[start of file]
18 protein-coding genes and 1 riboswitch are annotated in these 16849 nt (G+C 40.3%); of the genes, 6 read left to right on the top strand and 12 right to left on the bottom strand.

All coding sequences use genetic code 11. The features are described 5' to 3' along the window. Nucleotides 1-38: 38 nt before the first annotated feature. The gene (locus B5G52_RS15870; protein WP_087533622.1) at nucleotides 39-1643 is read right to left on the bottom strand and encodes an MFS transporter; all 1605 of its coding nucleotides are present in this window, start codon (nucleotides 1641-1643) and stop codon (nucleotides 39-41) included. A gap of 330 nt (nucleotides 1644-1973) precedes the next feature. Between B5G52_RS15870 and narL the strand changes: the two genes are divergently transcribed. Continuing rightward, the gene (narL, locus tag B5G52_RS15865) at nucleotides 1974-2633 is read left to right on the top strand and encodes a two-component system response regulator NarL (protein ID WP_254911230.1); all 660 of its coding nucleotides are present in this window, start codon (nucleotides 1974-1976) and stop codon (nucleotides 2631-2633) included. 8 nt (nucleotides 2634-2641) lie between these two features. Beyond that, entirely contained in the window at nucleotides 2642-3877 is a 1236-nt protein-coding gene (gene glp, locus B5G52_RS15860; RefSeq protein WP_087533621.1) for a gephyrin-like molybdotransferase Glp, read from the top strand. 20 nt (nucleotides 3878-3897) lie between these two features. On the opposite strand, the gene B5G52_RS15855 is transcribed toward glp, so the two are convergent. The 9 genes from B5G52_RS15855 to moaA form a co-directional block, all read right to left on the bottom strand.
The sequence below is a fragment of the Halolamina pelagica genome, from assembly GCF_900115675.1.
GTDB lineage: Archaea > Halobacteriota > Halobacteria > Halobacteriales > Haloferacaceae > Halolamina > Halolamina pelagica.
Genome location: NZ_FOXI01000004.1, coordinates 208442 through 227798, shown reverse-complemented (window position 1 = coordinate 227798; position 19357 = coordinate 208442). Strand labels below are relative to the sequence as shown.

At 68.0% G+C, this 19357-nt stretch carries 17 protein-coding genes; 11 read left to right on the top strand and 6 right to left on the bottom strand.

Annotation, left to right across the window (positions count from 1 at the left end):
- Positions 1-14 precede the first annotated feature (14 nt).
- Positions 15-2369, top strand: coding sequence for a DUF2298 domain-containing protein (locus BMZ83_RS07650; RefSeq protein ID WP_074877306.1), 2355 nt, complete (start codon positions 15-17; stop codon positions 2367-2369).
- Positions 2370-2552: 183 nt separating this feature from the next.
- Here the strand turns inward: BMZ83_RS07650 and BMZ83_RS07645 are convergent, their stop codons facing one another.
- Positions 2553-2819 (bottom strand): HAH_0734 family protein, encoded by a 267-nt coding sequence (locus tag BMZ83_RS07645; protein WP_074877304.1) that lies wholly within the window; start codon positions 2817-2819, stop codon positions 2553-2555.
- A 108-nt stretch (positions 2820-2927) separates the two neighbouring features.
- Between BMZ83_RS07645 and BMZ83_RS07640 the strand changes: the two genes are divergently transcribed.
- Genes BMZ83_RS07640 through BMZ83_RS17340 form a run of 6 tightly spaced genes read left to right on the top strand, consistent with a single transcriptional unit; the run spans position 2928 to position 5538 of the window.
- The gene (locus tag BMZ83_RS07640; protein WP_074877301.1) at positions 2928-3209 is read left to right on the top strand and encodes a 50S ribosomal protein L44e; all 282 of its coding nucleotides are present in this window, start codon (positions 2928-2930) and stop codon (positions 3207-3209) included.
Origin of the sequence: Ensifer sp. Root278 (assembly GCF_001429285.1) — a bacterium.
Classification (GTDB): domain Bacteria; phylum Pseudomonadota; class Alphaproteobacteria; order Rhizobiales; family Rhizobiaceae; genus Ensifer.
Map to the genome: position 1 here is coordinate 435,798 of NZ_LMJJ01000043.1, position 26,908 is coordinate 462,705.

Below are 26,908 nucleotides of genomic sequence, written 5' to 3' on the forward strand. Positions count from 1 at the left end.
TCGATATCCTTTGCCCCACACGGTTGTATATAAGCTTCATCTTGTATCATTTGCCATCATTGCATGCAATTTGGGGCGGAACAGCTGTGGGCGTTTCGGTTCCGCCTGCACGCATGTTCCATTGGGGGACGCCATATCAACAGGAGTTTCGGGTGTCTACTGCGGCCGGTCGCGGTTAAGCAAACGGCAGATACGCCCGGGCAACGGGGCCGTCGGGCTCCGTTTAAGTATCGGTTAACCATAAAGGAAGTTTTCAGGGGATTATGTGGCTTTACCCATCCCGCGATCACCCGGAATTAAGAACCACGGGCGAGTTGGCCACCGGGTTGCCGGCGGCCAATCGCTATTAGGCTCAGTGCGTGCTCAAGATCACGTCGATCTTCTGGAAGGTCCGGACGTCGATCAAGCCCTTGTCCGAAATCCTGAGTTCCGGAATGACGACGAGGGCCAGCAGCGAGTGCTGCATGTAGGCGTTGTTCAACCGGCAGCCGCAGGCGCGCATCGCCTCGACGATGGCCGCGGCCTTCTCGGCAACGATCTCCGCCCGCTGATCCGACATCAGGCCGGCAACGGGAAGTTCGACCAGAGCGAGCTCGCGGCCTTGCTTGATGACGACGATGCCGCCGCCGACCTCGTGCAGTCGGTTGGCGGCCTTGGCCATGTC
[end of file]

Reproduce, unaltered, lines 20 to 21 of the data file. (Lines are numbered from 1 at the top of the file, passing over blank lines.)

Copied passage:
Below are 26,908 nucleotides of genomic sequence, written 5' to 3' on the forward strand. Positions count from 1 at the left end.
TCGATATCCTTTGCCCCACACGGTTGTATATAAGCTTCATCTTGTATCATTTGCCATCATTGCATGCAATTTGGGGCGGAACAGCTGTGGGCGTTTCGGTTCCGCCTGCACGCATGTTCCATTGGGGGACGCCATATCAACAGGAGTTTCGGGTGTCTACTGCGGCCGGTCGCGGTTAAGCAAACGGCAGATACGCCCGGGCAACGGGGCCGTCGGGCTCCGTTTAAGTATCGGTTAACCATAAAGGAAGTTTTCAGGGGATTATGTGGCTTTACCCATCCCGCGATCACCCGGAATTAAGAACCACGGGCGAGTTGGCCACCGGGTTGCCGGCGGCCAATCGCTATTAGGCTCAGTGCGTGCTCAAGATCACGTCGATCTTCTGGAAGGTCCGGACGTCGATCAAGCCCTTGTCCGAAATCCTGAGTTCCGGAATGACGACGAGGGCCAGCAGCGAGTGCTGCATGTAGGCGTTGTTCAACCGGCAGCCGCAGGCGCGCATCGCCTCGACGATGGCCGCGGCCTTCTCGGCAACGATCTCCGCCCGCTGATCCGACATCAGGCCGGCAACGGGAAGTTCGACCAGAGCGAGCTCGCGGCCTTGCTTGATGACGACGATGCCGCCGCCGACCTCGTGCAGTCGGTTGGCGGCCTTGGCCATGTC